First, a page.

Growth will ease in 2022, Fitch Solution says. “Our forecast for an improvement in consumer spending in Botswana in 2022 is in line with our Country Risk team’s forecast that the economy will grow by a real rate of 5.3% over 2022, from an estimated 12.5% growth in 2021 as the low base effects from 2020 dissipate,” it says.

Fitch Solutions notes that “Our Country Risk team expects private consumption to be the main driver of Botswana’s economic growth in 2022, as disposable incomes and the labour market continue to recover from the impacts of the Covid-19 pandemic.”
It says Botswana’s tourism sector has been negatively impacted by the Covid-19 pandemic and the related travel restrictions.

According to Fitch Solutions, “The emergence of the Omicron variant, which was first detected in November 2021, has resulted in travel bans being implemented on Southern African countries such as South Africa, Botswana, Lesotho, Namibia, Zimbabwe and Eswatini. This will further delay the recovery of Botswana’s tourism sector in 2021 and early 2022.”  Fitch Solutions, therefore, forecasts Botswana’s tourist arrivals to grow by 81.2% in 2022, from an estimated contraction of 40.3% in 2021.

It notes that the 72.4% contraction in 2020 has created a low base for tourist arrivals to grow from.  “The rollout of vaccines in South Africa and its key source markets will aid the recovery of the tourism sector over the coming months and this bodes well for the employment and incomes of people employed in the hospitality industry, particularly restaurants and hotels as well as recreation and culture businesses,” the report says.

Fitch Solutions further notes that with economies reopening, consumers are demanding products that they had little access to over the previous year. However, manufacturers are facing several problems.  It says supply chain issues and bottlenecks are resulting in consumer goods shortages, feeding through into supply-side inflation.  Fitch Solutions believes the global semiconductor shortage will continue into 2022, putting the pressure on the supply of several consumer goods.

It says the spread of the Delta variant is upending factory production in Asia, disrupting shipping and posing more shocks to the world economy. Similarly, manufacturers are facing shortages of key components and higher raw materials costs, the report says adding that while this is somewhat restricted to consumer goods, there is a high risk that this feeds through into more consumer services over the 2022 year.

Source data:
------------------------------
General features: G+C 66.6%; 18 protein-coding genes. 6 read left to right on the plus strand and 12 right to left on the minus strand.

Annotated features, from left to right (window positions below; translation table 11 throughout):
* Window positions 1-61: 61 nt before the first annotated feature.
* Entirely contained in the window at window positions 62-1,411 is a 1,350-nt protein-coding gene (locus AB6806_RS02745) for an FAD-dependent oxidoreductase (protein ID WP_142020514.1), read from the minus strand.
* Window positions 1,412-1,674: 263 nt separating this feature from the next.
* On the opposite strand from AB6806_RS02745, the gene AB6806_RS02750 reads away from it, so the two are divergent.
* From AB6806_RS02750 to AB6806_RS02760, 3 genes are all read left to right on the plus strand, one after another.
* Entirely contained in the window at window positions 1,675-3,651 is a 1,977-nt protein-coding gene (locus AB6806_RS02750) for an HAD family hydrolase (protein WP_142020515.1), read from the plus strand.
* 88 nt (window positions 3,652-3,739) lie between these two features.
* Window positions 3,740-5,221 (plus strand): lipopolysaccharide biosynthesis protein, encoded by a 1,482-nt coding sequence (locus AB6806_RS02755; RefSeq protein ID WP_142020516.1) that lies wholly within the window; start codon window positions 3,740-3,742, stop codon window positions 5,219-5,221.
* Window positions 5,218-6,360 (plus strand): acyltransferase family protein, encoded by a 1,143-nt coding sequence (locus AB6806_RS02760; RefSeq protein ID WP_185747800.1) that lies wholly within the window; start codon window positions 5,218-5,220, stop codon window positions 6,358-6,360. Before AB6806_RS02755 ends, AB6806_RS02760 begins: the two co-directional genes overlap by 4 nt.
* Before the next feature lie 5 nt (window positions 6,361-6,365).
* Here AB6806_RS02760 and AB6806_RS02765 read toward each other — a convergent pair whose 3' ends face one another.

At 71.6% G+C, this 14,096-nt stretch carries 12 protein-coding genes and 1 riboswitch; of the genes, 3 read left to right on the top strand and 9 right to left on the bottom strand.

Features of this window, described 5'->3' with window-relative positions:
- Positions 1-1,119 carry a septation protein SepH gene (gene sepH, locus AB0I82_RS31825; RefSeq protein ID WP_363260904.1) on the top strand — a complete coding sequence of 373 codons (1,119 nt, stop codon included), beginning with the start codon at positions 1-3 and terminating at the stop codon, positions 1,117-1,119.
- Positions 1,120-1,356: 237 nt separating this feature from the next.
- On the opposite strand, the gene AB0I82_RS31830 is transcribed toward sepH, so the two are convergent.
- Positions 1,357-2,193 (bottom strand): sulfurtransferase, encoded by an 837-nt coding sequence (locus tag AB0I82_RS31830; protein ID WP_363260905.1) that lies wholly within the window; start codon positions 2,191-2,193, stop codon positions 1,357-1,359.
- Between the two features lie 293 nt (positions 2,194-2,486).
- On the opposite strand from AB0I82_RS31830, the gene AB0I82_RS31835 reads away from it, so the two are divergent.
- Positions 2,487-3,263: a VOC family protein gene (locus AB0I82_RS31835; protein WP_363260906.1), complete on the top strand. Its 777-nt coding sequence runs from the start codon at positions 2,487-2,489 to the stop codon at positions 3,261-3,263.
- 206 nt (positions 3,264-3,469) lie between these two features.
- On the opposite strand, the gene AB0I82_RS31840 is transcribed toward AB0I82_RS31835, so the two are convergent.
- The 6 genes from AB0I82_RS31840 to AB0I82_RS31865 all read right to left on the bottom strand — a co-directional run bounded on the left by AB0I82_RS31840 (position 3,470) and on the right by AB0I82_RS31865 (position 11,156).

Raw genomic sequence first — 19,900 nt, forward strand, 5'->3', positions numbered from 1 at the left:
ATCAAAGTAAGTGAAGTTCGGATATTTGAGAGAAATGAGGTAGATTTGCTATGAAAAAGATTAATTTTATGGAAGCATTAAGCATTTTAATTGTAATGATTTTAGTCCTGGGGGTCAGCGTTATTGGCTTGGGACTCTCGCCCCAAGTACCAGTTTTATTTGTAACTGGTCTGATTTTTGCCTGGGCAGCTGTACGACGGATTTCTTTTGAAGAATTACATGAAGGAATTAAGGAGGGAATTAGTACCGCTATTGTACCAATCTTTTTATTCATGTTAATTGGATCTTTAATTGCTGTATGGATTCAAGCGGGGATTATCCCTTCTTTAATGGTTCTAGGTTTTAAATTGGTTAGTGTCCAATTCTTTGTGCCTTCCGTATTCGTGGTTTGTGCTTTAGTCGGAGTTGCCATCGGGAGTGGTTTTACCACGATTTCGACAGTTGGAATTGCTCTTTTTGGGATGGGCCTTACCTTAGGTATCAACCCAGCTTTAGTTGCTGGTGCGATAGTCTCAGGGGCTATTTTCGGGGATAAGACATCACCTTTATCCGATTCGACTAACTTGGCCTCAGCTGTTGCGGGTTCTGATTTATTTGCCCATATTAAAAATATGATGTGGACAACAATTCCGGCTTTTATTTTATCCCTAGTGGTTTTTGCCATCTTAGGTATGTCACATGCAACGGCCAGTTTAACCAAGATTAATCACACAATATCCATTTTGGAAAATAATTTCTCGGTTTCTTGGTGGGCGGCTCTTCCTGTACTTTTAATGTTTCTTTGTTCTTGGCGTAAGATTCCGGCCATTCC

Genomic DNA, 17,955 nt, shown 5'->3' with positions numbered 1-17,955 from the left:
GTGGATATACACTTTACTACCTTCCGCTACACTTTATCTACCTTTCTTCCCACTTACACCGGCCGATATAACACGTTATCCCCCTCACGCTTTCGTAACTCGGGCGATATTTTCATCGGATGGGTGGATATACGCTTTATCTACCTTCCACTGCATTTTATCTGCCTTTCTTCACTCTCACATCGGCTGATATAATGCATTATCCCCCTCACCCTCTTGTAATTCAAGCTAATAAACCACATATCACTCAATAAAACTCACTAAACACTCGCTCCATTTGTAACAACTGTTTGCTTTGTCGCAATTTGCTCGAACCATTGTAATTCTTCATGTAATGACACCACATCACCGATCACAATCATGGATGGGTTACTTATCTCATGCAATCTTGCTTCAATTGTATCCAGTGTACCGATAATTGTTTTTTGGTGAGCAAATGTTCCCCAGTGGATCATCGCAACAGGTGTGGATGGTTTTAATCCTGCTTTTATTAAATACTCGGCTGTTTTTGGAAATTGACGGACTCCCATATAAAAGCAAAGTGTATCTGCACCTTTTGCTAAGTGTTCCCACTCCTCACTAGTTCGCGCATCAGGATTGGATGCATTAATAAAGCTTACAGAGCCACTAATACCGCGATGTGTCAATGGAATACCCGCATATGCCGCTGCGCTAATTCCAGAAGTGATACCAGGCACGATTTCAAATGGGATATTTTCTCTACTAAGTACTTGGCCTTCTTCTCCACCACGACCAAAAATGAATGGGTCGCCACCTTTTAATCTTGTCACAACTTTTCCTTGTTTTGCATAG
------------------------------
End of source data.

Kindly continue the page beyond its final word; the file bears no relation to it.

“Our global view for a notable recovery in consumer spending relies on the ability of authorities to vaccinate a large enough proportion of their populations and thereby experience a notable drop in Covid-19 infections and a decline in hospitalisation rates,” says Fitch Solutions.
Both these factors, it says, will lead to governments gradually lifting restrictions, which will boost consumer confidence and retail sales.

“As of December 6 2021, 38.4% of people in Botswana have received at least one vaccine dose. While this is low, it is higher than the Africa average of 11.3%. The vaccines being administered in Botswana include Pfizer-BioNTech, Sinovac and Johnson & Johnson. We believe that a successful vaccine rollout will aid the country’s consumer spending recovery,” says Fitch Solutions.  Therefore, the agency says, “Our forecasts account for risks that are highly likely to play out in 2022, including the easing of government support. However, if other risks start to play out, this may lead to forecast revisions.”

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BHC to increase rent again effective 1st April 2022

17th January 2022

Botswana Housing Corporation (BHC) will increase rental prices effective 1st April 2022. Tenants have already received letter of rent increment dated 09 December 2021 signed by the Regional Director, Kesebonye M. J. Khimbele. The letter stated that BHC has completed review of its rentals for implementation in the financial year 2022/2023.

The letter further states that, “the review comes on the backdrop of annual rental adjustments approved for the Corporation affecting all tenants (Government, Local Authorities, Parastatals, Private Companies, individuals and other corporate bodies). To this end, notice is hereby given that with effect from 1st April 2022, the Corporation will adjust current rental for your lease. The new rentals will be payable from 1st April 2022 to 31 March 2023. Please note that all other terms of your lease agreement remain the same including the service charges where applicable.”